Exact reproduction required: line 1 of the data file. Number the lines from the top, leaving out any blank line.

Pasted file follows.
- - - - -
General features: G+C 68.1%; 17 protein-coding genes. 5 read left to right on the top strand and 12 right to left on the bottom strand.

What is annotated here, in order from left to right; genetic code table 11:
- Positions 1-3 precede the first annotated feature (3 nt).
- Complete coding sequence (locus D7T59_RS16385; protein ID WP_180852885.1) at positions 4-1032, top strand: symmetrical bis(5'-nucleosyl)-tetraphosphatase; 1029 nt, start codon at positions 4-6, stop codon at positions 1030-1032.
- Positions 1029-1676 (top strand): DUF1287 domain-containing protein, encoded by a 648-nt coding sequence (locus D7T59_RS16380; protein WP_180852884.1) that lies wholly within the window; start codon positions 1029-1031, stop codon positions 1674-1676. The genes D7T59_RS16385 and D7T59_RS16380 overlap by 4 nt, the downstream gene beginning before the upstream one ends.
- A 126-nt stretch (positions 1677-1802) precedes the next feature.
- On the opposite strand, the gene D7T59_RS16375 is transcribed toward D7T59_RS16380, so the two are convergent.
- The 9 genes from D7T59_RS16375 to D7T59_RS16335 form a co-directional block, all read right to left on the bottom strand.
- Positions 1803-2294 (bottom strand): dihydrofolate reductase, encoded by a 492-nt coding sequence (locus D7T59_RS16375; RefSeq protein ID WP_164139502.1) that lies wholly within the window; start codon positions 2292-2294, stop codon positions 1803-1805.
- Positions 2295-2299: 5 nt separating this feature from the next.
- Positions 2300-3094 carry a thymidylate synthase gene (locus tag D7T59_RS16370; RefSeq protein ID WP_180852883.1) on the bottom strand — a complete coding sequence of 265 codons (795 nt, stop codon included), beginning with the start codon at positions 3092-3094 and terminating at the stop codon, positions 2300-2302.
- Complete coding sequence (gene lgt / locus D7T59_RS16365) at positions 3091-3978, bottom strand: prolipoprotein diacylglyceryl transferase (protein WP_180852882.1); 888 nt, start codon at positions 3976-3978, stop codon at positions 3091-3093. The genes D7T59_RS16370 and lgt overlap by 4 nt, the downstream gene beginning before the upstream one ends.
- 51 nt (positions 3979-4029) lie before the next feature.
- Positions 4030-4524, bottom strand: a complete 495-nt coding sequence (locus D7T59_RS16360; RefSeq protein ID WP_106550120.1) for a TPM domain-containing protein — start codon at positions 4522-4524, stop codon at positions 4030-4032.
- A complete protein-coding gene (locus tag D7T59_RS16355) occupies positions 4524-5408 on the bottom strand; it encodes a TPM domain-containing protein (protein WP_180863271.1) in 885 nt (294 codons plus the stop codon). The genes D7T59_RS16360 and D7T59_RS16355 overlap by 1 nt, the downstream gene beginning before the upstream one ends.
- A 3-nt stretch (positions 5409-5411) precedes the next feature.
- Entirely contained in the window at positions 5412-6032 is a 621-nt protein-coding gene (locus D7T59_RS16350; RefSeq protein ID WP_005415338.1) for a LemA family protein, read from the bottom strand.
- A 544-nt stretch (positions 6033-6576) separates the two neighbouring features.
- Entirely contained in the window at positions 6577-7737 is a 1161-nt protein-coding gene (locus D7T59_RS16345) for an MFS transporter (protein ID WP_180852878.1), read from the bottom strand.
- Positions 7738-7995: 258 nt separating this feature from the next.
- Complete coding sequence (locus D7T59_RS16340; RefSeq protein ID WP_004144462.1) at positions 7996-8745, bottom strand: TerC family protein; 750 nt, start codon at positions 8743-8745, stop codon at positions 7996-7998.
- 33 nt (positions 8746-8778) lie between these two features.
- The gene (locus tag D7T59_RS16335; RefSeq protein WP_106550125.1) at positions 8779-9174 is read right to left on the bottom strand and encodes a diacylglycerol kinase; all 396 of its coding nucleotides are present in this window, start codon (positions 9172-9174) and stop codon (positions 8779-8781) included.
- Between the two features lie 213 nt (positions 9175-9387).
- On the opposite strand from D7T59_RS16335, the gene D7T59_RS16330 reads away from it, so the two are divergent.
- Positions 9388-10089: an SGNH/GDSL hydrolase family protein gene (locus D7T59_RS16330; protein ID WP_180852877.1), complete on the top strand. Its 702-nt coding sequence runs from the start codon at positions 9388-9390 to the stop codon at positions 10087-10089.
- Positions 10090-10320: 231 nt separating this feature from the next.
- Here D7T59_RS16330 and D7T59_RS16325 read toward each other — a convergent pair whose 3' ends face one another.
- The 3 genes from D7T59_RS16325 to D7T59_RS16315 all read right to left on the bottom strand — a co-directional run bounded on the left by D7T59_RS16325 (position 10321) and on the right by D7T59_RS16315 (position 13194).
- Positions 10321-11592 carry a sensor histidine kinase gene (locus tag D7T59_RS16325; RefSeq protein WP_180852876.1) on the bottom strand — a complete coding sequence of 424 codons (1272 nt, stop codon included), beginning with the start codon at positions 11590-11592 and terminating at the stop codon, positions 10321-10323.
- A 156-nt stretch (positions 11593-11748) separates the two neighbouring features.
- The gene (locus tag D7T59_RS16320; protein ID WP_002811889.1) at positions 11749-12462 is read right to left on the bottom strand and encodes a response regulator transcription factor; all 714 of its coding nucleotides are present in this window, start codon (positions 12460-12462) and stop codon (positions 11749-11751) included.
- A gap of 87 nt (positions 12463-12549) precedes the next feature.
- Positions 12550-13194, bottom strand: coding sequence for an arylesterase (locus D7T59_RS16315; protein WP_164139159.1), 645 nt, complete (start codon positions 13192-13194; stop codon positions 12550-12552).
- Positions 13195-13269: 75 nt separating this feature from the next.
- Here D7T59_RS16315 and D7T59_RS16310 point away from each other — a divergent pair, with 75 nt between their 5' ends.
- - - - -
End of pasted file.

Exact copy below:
General features: G+C 68.1%; 17 protein-coding genes. 5 read left to right on the top strand and 12 right to left on the bottom strand.